The Corporate Transparency Act: Yet Another Homework Assignment for Businesses

By Joseph Wutz, on August 14th, 2023

In recent years, we have seen an increase in legislative and regulatory compliance requirements for both individual and business tax returns. The ever-changing political landscape, significant advances in technology, and even unintended consequences of policy changes have made it more important than ever for taxpayers to stay informed on their annual tax filing requirements. One such legislative change is the Corporate Transparency Act (the “Act”), which gives businesses and their stakeholders even more return-related homework.

The Corporate Transparency Act

The Act, which passed in 2021 with bipartisan support, requires that businesses file reports with the Financial Crimes Enforcement Network (FinCEN) disclosing information on its beneficial owners beginning in 2024. Beneficial ownership information refers to identifying information about the individuals who directly or indirectly own or control a company by either exercising “substantial control” over the reporting company, or by owning or controlling 25% or more of the “ownership interests” of the reporting company.

Although the specific form that will be used to create these beneficial owner reports has not yet been released, a complete report will contain:

  • The company’s legal name (including all applicable DBAs),
  • The company’s principal place of business address,
  • The state in which it is registered,
  • The company’s TIN / EIN, and
  • A list of all of the company’s individual beneficial owners, including their name, DOB, address, and a driver’s license or passport number

Initial rounds of these reports will be due 1/1/25 for existing companies, and 30 days after the date of formation for any subsequently formed companies. Additionally, if a company has a change in their beneficial ownership, an updated report must be filed with FinCEN within 30 days of the change. The reports will be filed via FinCEN’s website and will be stored in a secure database accessible by certain authorized governmental agencies, financial institutions, and other authorized users.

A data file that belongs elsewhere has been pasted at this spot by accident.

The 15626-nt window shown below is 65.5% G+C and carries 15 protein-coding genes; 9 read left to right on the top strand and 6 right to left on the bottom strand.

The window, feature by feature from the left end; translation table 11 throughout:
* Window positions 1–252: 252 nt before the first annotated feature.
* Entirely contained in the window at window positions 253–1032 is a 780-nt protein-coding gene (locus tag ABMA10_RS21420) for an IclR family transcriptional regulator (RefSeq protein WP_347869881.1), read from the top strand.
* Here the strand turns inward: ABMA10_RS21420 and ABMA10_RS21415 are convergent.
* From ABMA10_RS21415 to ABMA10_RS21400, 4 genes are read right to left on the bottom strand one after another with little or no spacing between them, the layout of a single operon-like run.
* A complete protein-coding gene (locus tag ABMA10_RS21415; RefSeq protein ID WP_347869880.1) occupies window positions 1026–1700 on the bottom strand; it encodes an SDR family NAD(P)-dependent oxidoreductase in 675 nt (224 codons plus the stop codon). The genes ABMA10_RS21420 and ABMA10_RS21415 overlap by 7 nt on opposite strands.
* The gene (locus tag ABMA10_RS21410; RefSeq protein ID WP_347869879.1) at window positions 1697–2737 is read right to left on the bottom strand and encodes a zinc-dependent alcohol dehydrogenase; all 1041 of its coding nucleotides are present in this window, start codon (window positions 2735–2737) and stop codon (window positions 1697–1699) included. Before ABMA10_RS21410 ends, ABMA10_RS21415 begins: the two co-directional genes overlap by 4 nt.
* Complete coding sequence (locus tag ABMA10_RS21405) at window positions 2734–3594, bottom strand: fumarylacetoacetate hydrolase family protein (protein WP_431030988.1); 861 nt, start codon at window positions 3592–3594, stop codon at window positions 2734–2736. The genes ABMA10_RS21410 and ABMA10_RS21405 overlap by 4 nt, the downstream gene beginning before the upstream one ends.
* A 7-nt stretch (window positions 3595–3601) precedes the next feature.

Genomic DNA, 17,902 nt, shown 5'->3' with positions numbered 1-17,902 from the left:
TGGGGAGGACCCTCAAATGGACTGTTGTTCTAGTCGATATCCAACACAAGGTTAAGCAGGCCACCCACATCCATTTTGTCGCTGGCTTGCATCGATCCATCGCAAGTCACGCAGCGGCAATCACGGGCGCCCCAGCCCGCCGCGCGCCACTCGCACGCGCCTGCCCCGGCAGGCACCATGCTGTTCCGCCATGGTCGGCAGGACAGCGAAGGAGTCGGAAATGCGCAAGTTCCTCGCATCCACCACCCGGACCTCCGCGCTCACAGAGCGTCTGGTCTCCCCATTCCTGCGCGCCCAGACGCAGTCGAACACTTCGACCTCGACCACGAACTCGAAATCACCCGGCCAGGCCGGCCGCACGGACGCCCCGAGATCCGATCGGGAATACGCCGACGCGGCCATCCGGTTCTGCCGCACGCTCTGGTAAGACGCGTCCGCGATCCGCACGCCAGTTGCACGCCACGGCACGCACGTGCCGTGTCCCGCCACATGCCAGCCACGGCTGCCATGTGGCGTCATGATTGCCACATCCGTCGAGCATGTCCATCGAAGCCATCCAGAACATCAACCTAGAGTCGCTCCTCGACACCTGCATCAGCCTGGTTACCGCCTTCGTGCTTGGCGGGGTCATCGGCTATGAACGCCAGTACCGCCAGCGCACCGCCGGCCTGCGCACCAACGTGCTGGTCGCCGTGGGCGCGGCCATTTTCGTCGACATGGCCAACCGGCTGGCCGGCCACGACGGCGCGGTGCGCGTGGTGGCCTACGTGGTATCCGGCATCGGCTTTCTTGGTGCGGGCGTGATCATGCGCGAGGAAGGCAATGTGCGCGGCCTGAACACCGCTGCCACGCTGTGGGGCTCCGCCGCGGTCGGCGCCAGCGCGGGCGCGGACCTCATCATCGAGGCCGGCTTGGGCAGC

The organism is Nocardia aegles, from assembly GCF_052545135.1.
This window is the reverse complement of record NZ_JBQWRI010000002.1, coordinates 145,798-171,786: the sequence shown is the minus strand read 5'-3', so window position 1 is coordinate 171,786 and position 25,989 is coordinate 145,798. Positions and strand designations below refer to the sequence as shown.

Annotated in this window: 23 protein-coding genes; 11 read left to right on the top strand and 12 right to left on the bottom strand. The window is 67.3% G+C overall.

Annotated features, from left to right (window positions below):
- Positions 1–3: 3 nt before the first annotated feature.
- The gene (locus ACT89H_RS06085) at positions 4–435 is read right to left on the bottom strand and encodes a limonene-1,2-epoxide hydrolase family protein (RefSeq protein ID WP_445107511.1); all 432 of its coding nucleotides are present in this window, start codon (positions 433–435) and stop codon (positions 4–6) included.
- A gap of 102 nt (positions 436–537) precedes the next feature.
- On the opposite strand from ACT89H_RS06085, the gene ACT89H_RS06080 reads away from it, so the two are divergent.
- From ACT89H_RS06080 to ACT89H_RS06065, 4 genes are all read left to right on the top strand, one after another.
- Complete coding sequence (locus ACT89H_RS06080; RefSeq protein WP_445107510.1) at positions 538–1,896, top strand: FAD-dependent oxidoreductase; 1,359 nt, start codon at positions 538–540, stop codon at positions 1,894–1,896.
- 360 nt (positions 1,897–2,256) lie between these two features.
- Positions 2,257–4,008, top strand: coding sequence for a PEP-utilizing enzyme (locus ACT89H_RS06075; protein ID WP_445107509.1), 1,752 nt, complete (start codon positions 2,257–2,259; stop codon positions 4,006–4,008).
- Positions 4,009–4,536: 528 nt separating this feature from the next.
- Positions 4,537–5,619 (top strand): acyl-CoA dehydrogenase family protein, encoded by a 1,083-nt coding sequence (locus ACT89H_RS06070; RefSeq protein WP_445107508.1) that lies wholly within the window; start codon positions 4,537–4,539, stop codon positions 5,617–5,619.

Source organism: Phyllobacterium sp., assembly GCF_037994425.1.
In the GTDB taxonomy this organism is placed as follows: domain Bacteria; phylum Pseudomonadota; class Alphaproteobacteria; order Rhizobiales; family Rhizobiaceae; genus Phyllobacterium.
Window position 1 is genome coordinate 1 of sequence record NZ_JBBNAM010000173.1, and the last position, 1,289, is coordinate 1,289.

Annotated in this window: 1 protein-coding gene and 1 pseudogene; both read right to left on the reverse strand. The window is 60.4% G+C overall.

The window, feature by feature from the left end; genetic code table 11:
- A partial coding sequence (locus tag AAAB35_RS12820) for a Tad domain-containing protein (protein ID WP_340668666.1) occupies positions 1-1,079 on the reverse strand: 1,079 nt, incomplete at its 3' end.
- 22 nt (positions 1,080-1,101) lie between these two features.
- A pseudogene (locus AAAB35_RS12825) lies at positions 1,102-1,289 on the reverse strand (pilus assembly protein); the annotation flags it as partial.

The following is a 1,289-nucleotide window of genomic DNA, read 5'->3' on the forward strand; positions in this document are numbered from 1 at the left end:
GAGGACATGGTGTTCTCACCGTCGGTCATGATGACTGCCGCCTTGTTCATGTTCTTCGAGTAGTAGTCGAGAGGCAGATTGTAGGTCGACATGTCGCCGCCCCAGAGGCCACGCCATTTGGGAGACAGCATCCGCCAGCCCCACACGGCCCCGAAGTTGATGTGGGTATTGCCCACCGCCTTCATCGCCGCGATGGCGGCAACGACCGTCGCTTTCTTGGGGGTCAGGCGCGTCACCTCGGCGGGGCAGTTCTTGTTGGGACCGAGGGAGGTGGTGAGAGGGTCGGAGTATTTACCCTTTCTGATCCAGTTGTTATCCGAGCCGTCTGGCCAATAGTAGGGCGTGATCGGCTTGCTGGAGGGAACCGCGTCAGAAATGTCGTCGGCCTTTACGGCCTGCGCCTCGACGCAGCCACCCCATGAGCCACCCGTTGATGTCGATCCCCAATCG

Although there are some exceptions, these reports will be required of nearly all domestic and foreign business entities. If a company fails to complete this new homework assignment, they face steep noncompliance penalties, including a $500/day fine for reports not fully and accurately filed (up to a $10,000 maximum), or even prison time if the company is found to have willfully failed to file. Exceptions to the penalties may apply if reasonable cause is shown, but that burden of proof, which may be hard to demonstrate, falls on the company.

It is important that businesses are prepared to take on this new homework assignment, and they may need to engage legal and accounting resources to assist with timely and complete reporting. While the preparation of the report itself may ultimately be outsourced, the responsibility of filing these reports lies squarely with the company. As you review the implications of the Act on your business(es), please do not hesitate to reach out to our team of experts with any questions or concerns.

If you need further guidance or have any questions on this topic, we are here to help. Please do not hesitate to reach out to discuss your specific situation.

This material has been prepared for general, informational purposes only and is not intended to provide, and should not be relied on for, tax, legal or accounting advice. Should you require any such advice, please contact us directly. The information contained herein does not create, and your review or use of the information does not constitute, an accountant-client relationship.

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Written By

Joe Wutz March 2021

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Jess LeDonne
Director, Policy and Legislative Affairs
Jessica LeDonne Image
Jess LeDonne
Director, Policy and Legislative Affairs